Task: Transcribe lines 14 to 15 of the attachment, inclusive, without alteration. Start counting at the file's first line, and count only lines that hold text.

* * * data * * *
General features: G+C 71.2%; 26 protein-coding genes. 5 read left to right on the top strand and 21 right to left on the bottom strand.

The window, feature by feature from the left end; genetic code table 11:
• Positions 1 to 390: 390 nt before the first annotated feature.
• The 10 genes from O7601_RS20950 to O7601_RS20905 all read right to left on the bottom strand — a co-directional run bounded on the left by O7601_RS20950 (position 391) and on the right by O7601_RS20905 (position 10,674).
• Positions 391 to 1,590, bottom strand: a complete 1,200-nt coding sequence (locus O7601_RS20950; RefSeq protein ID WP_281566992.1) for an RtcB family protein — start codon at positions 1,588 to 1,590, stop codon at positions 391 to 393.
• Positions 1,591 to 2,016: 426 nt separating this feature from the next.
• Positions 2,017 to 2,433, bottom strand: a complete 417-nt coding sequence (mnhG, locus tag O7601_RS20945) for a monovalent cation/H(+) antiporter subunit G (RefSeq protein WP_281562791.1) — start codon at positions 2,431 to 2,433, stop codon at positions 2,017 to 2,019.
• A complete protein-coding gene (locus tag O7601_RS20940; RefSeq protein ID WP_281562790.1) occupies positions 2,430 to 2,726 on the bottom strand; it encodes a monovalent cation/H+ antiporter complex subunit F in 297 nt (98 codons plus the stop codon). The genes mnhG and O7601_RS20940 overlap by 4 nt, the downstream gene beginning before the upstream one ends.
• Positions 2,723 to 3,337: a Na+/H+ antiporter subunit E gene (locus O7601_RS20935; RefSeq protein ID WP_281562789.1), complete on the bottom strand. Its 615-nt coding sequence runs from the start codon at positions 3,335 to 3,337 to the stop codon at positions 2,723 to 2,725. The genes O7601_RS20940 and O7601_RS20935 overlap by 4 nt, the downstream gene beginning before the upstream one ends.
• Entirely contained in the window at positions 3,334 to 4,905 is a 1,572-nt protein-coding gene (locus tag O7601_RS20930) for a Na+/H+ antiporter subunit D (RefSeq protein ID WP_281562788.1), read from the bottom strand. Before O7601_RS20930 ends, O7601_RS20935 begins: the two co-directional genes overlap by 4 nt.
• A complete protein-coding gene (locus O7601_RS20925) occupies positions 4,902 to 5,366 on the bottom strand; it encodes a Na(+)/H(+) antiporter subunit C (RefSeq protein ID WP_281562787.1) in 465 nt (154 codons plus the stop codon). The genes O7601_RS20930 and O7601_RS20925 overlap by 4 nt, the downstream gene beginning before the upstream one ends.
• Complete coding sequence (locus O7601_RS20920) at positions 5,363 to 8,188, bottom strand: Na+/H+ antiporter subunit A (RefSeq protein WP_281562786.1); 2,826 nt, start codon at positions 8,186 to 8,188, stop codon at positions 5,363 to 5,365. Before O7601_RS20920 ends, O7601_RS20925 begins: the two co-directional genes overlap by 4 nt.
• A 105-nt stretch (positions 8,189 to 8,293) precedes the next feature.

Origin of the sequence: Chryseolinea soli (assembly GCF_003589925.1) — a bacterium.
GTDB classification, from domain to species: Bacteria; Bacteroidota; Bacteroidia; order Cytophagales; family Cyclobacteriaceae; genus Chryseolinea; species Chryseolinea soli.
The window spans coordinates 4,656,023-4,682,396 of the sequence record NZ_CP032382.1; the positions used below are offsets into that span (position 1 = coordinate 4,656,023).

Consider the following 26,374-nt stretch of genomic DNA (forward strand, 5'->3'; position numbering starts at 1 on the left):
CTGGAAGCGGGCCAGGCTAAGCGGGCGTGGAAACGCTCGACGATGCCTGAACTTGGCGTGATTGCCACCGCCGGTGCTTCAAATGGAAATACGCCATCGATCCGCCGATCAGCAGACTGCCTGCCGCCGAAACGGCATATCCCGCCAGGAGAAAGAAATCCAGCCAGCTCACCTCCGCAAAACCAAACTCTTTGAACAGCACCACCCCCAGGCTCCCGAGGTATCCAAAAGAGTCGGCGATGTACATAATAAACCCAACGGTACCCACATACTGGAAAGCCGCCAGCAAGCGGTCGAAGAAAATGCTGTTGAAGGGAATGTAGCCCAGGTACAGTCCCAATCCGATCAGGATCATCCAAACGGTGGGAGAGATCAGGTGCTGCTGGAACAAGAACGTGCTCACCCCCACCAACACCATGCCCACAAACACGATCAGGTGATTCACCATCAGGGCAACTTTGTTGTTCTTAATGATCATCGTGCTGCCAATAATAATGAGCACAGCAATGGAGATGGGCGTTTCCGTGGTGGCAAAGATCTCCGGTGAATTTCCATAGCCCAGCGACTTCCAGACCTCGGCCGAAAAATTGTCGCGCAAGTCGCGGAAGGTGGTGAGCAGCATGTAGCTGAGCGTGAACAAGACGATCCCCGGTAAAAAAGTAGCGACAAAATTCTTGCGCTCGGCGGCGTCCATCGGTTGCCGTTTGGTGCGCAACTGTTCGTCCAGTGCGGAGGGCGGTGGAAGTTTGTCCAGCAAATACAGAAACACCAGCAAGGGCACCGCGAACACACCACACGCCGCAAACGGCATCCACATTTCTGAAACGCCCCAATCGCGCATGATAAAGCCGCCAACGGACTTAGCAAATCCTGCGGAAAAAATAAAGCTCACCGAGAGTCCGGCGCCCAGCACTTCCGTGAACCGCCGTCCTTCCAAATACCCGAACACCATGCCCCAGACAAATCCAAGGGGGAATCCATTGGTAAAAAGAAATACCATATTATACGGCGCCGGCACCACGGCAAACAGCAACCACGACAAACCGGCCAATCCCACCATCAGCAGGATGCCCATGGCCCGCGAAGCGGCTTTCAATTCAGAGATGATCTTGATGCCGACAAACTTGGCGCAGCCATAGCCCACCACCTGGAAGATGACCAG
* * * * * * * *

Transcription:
Origin of the sequence: Chryseolinea soli (assembly GCF_003589925.1) — a bacterium.
GTDB classification, from domain to species: Bacteria; Bacteroidota; Bacteroidia; order Cytophagales; family Cyclobacteriaceae; genus Chryseolinea; species Chryseolinea soli.